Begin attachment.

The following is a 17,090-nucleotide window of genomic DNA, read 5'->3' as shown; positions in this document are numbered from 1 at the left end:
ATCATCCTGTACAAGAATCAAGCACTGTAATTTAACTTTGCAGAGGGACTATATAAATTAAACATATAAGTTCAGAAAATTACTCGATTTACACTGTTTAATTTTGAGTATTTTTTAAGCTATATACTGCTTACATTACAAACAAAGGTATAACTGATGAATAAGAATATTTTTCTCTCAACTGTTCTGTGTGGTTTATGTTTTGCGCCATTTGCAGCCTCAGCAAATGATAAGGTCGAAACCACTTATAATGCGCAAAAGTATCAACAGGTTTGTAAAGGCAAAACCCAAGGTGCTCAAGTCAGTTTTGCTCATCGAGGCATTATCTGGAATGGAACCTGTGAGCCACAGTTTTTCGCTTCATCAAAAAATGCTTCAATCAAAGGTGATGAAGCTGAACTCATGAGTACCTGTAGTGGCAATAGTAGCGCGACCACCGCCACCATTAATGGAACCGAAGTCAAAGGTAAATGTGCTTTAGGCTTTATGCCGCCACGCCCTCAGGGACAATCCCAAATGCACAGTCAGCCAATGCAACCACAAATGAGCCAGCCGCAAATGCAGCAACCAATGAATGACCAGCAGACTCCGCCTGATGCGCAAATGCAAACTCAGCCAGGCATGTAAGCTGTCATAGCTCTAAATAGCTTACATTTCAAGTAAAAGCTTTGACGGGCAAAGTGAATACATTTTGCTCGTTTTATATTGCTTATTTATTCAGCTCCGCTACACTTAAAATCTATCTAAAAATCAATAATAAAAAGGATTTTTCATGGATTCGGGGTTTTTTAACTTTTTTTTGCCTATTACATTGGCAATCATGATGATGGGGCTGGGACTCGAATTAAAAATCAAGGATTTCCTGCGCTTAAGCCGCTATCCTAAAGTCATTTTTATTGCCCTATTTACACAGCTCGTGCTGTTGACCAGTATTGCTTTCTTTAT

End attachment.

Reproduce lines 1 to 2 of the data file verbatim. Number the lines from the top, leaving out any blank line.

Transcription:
The following is a 17,090-nucleotide window of genomic DNA, read 5'->3' as shown; positions in this document are numbered from 1 at the left end:
ATCATCCTGTACAAGAATCAAGCACTGTAATTTAACTTTGCAGAGGGACTATATAAATTAAACATATAAGTTCAGAAAATTACTCGATTTACACTGTTTAATTTTGAGTATTTTTTAAGCTATATACTGCTTACATTACAAACAAAGGTATAACTGATGAATAAGAATATTTTTCTCTCAACTGTTCTGTGTGGTTTATGTTTTGCGCCATTTGCAGCCTCAGCAAATGATAAGGTCGAAACCACTTATAATGCGCAAAAGTATCAACAGGTTTGTAAAGGCAAAACCCAAGGTGCTCAAGTCAGTTTTGCTCATCGAGGCATTATCTGGAATGGAACCTGTGAGCCACAGTTTTTCGCTTCATCAAAAAATGCTTCAATCAAAGGTGATGAAGCTGAACTCATGAGTACCTGTAGTGGCAATAGTAGCGCGACCACCGCCACCATTAATGGAACCGAAGTCAAAGGTAAATGTGCTTTAGGCTTTATGCCGCCACGCCCTCAGGGACAATCCCAAATGCACAGTCAGCCAATGCAACCACAAATGAGCCAGCCGCAAATGCAGCAACCAATGAATGACCAGCAGACTCCGCCTGATGCGCAAATGCAAACTCAGCCAGGCATGTAAGCTGTCATAGCTCTAAATAGCTTACATTTCAAGTAAAAGCTTTGACGGGCAAAGTGAATACATTTTGCTCGTTTTATATTGCTTATTTATTCAGCTCCGCTACACTTAAAATCTATCTAAAAATCAATAATAAAAAGGATTTTTCATGGATTCGGGGTTTTTTAACTTTTTTTTGCCTATTACATTGGCAATCATGATGATGGGGCTGGGACTCGAATTAAAAATCAAGGATTTCCTGCGCTTAAGCCGCTATCCTAAAGTCATTTTTATTGCCCTATTTACACAGCTCGTGCTGTTGACCAGTATTGCTTTCTTTAT